Voice to Parliament
Community Legal Centres Australia supports the Voice to Parliament and the Yes23 referendum campaign.
Our support is grounded in the views of Aboriginal and Torres Strait Islander people working in the community legal sector who participated in our national consultation process over recent months.
It is also grounded in our strong support for the three pillars of the Uluru Statement from the Heart: Voice, Treaty, Truth. We support the Uluru Statement’s call for constitutional reforms to empower Aboriginal and Torres Strait Islander people to take their rightful place in their own country. We accept the Uluru Statement’s invitation to walk in ‘a movement of the Australian people for a better future.’
We recognise that the Voice is just one part of our collective journey to a just future and reconciliation within our nation. It is a complement to Treaty and Truth, and to the many other efforts already underway to advance the lives of Aboriginal and Torres Strait Islander people.
We acknowledge the many generations of Aboriginal and Torres Strait Islander activists who have worked to achieve justice for their peoples and that we stand on the shoulders of giants.
Community Legal Centres Australia recognises that Aboriginal and Torres Strait Islander people across this country, and the community legal sector, hold diverse views about the Voice to Parliament and the referendum.
We acknowledge that people, not organisations, will decide the outcome of the referendum. We respect every person’s right to make a self-determined decision about whether to support or oppose the constitutional reform being proposed.
We continue to support all organisations within our membership networks equally and diligently whatever their position on the Voice.
Similarly, community legal services across the continent will continue to provide legal advice and support to people and communities who need it, regardless of their views on the Voice, and however they plan to vote on October 14.
Community Legal Centres Australia knows that the road to the referendum has been long, and challenging. Aboriginal and Torres Strait Islander people have borne the heaviest burdens and will continue to do so long after the polling booths have closed.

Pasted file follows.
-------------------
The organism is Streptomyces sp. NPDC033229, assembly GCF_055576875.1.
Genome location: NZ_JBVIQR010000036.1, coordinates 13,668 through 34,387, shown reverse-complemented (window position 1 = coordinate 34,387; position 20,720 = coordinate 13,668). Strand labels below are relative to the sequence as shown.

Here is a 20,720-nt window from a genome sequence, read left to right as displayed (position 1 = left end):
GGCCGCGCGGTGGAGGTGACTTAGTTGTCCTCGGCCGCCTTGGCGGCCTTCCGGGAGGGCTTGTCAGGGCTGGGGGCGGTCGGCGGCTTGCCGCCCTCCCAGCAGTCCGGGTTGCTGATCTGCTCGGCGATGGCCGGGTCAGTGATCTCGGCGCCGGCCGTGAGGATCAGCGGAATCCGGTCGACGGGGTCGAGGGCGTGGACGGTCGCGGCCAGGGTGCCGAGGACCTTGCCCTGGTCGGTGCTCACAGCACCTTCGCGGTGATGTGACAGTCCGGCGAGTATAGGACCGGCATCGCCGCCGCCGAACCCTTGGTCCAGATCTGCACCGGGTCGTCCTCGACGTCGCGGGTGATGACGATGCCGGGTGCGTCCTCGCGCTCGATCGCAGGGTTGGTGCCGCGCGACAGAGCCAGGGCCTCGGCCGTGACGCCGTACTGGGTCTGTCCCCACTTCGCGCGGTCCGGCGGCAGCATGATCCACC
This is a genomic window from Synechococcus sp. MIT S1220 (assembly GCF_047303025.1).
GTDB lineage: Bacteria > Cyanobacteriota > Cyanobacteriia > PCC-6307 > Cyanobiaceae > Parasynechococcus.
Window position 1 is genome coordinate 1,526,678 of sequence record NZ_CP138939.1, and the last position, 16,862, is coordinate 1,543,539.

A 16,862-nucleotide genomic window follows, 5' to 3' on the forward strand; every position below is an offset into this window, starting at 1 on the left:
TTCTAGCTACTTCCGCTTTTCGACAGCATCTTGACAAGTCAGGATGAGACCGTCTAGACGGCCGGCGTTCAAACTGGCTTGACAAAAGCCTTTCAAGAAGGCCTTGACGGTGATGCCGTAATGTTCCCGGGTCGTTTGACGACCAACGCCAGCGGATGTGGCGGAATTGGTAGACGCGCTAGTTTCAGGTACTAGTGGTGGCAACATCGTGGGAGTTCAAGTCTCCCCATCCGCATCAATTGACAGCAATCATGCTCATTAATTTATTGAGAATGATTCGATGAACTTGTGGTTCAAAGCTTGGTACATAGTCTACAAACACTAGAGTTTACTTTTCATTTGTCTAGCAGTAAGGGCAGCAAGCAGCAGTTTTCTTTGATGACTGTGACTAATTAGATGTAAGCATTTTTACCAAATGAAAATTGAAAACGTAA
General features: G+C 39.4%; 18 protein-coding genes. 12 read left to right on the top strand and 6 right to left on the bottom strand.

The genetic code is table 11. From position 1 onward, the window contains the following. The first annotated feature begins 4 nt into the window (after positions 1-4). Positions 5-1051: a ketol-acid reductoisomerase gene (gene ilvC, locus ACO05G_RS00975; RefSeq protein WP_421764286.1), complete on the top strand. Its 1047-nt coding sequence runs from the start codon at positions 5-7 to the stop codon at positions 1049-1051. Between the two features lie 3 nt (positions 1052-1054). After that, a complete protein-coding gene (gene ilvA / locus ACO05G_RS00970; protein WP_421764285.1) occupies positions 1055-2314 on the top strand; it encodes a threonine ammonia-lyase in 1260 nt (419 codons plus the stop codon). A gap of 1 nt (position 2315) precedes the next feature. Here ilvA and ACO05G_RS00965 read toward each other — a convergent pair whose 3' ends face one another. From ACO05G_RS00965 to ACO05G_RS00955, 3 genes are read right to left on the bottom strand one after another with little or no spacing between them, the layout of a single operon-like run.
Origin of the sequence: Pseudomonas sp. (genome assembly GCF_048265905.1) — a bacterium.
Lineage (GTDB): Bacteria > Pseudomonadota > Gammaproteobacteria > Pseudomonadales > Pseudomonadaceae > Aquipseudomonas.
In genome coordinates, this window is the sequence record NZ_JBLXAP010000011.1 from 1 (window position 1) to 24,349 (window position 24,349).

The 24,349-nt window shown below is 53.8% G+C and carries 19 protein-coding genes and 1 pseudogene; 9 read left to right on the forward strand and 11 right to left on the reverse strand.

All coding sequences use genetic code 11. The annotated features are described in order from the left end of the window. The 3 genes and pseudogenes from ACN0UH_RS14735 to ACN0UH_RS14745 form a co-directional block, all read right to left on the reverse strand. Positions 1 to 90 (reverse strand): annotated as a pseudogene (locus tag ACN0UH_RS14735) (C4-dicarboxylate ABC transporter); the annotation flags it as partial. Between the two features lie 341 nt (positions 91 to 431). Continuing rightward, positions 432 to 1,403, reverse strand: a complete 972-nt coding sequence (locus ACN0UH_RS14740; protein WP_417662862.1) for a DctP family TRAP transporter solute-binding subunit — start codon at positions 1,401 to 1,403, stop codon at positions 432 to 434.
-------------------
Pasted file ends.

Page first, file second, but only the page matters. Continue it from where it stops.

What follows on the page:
Whatever the outcome on October 14, we encourage everyone working in or connected to the community legal sector to prioritise care, compassion, and support, for their Aboriginal and Torres Strait Islander colleagues, friends, and community members.
Supporting Aboriginal and Torres Strait Islander workers
We encourage all community legal services in our membership network to consider offering additional supports to Aboriginal and Torres Strait Islander workers over the coming months. This could include:
- Additional paid cultural leave.
- External culturally appropriate supervision.
- Safe/autonomous spaces for debriefing and discussion for Aboriginal and Torres Strait Islander workers.
Referendum information and resourcesAustralian Electoral Commission resources
Uluru Statement from the HeartThe Uluru Statement
Cultural safety and wellbeing resources and services
13YARN for Indigenous Australians — crisis support line for Aboriginal and Torres Strait Islander people going through a tough time.
Constitutional law resourcesIndigenous Constitutional Law blog National Native Title Council preliminary advice regarding any affect of the proposed Voice to Parliament on First Nations sovereignty
Some First Nations perspectives on the referendum
Will the Indigenous Voice to Parliament have enough power to effect change? — Teela Reed, Vanessa Turnbull-Roberts and Taylah Gray
If the choice is between Treaty or Voice, I say Treaty — Michael Mansell
Descendants of Pinjarra massacre survivors hope Voice to Parliament brings healing, truth-telling — Cheryl Martin, Clarry Walley and John Michael